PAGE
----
Barista Magazine

OCT-NOV 2017

Serving People Serving Coffee Since 2005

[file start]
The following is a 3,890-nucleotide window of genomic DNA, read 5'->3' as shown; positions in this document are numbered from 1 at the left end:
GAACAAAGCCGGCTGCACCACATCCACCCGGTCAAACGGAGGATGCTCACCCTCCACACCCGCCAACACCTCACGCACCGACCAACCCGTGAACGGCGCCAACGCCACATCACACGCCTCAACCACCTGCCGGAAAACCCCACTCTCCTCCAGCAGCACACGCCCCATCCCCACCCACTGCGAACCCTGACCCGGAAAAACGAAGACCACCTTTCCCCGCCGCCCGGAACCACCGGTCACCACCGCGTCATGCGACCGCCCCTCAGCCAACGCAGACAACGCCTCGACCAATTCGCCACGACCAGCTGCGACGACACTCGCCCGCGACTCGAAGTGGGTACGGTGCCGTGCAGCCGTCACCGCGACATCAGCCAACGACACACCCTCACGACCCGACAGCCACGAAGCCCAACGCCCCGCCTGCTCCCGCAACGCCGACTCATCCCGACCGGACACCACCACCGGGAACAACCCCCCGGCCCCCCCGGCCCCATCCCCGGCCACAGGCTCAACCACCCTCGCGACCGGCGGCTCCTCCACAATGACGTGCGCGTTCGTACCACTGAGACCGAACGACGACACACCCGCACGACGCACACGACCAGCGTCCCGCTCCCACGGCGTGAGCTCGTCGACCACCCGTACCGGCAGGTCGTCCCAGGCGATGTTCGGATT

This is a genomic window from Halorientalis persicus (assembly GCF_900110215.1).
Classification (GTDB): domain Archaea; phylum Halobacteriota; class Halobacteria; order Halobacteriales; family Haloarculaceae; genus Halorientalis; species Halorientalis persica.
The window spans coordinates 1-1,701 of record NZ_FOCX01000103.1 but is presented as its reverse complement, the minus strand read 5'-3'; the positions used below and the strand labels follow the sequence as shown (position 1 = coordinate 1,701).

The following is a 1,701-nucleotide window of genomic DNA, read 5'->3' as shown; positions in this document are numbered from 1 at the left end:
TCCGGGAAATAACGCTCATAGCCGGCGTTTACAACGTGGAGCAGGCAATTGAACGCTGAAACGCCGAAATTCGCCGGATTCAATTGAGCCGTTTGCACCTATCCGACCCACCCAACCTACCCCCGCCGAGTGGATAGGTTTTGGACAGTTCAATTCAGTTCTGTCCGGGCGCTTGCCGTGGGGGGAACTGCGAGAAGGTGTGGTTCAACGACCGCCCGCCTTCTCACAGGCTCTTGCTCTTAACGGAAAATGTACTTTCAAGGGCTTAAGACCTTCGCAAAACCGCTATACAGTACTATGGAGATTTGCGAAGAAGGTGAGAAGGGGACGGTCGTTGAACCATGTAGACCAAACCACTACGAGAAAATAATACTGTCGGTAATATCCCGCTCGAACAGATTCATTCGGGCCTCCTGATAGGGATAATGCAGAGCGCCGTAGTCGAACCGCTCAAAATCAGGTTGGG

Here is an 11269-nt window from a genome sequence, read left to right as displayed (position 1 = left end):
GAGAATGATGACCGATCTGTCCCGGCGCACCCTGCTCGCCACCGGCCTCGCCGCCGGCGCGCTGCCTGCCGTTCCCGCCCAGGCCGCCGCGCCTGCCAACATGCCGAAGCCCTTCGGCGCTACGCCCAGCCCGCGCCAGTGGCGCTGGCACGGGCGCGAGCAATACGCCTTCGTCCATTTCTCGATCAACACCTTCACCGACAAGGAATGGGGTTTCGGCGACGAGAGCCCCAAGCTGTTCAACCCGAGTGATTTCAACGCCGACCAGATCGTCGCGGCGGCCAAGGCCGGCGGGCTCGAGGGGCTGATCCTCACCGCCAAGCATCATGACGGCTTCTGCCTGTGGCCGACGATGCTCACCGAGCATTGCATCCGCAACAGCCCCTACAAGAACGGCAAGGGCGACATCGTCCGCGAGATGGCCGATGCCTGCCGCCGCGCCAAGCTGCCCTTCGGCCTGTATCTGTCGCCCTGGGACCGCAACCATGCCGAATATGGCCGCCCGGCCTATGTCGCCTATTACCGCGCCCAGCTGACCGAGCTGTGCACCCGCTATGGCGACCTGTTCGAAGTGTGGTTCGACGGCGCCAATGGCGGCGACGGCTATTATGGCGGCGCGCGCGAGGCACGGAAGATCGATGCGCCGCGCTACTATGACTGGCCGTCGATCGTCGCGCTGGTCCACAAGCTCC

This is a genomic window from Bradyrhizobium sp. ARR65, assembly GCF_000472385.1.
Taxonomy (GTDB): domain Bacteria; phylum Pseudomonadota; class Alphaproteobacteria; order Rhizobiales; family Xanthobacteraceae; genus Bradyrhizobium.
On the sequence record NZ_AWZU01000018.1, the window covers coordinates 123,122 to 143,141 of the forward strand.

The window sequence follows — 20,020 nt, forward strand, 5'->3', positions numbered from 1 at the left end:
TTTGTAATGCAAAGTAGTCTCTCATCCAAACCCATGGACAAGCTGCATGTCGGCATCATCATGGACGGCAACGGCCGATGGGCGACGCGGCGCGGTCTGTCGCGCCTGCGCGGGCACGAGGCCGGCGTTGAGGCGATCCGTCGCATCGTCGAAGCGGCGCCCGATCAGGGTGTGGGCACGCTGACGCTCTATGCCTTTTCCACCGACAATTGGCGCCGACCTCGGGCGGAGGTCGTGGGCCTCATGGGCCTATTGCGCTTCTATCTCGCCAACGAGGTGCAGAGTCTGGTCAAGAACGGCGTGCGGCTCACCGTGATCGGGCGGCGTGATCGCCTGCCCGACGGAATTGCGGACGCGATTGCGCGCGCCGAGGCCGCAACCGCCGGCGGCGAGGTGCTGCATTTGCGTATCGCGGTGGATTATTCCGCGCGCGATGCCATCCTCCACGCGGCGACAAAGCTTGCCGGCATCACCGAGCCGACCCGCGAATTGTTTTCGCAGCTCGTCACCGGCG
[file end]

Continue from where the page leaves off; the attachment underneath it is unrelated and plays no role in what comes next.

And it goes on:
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94 barista magazine situation, so I told him I didn't want to hang out with him, and yet he kept coming to the café, checked out when my car was parked outside, and I'd just be hiding in the back." Ultimately, Allie received support and backup from her manager and the owner, but it took the situation esca- lating to full-on stalking before she realized it was OK to even seek help from management. "Eventually my boss did say something to him—he wasn't allowed to talk to me or interact with me," she says. As service professionals, baristas are often taught that "the customer is always right." This assumes, however, that the barista will not be chal- lenged, harassed, or wronged for any reason, which is rarely how life on the job plays out. Here are a few tips from coffee leaders about ways to support and engage your staff about harassment. 1. Acknowledge that harassment happens. No matter that harassment is an ugly thing, coffeehouse owners and managers have to be prepared for it happening, because it probably will. By being mindful and alert, your staff is less likely to be reaction- ary in the face of harassment, and more likely to handle situations with ease. After Waking Life shut down, Sarah and Lindsey were determined to open a café in the neighborhood that would address issues of harassment and misogyny head on, which is the aforementioned Trade & Lore, now in its second year of successful operation. While Sarah and Lindsey know they can't stop harassment from happening, they are prepared to handle things when it happens. "The diffi cult and sometimes harassing behavior of the day to day is what educates us on how to better communicate with, and empower, our staff (our family)," Lindsey says. "The Waking Life incident was neither the fi rst nor the last time Sarah [Winkler] or I would encounter misogynistic and harassing behavior, but the scale of the harassment to such a large number of our community is what called us into dramatic action like starting a business together by the end of the fi rst week the news dropped." 2. Trust your staff. One of the leading reasons people don't report harassment is that they are fearful their allegations will not be taken seriously or even believed. Without question, the single most important thing you can do to ensure harassment is handled appropriately is to trust your staff and to let them know you trust them. Baristas should be encouraged to take ownership of situations, but keep their manager in the conversation so they can understand what's happened and back them up if need be. The question of trust seems simple: If you've hired a staff of friendly, competent people, you should trust them to act in ways that keep them safe. "Believe your staff when they bring an issue to you," shares Max- well Mooney, founder of Narrative Coffee in Everett, Wash. Adds Sarah of Trade & Lore, "Of course I value our guests, but our team comes fi rst. For us to function well as a team and do our jobs the best we possibly can, we must uphold our commitment to keeping a safe space. That means if a guest tries to dispute whether or not it's appropriate for them to touch someone's face without their permission [a real instance that took place at Sarah and Lindsey's café], we are OK losing their business. Collectively, we will work better without their patronage." You don't want to trivialize or minimize an incident just because no one else has reported a problem with that person, or you're not positive the person reporting the incident is accurately communicating the facts. If a barista feels at all uncomfortable in a situation, it's your job to ensure that you honor their feelings. "We make sure [baristas] understand that we are on their side, and when situations are dealt with, to follow up with the barista to give closure," says Chris Deferio of Sunergos Coffee in Louisville, Ky. 3. Create multiple points of contact. You say you have a policy about harassment already in place at your shop? When's the last time you reviewed it line by line with your staff? While you might think of yourself as approachable, you might not be perceived as that by all of your staff. Appointing multiple members of your team to act as mediators or points of contact when issues of ha- rassment arise will go a long way in making all the different folks on your staff feel safe when voicing a grievance. However, this can present challenges in coffee in particular, since many shops are small with only a handful of staff. To assume that all your staff will feel comfortable disclosing potentially infl ammatory information to one particular person is to guarantee that you'll miss something. Along with creating multiple points of contact, it's also important to make communication easy for your staff—not many baristas feel comfortable articulating their discomfort in front of their coworkers, but requesting a one-on-one meeting with the boss out of nowhere can be intimidating. At Sunergos, Chris says, "Managers maintain regular weekly one-on-ones, which has helped provide a space to discuss many concerns." By making check-ins a regular part of your work fl ow, baristas can have an open forum where the onus isn't on them to call attention to their situation, but instead for a leader to

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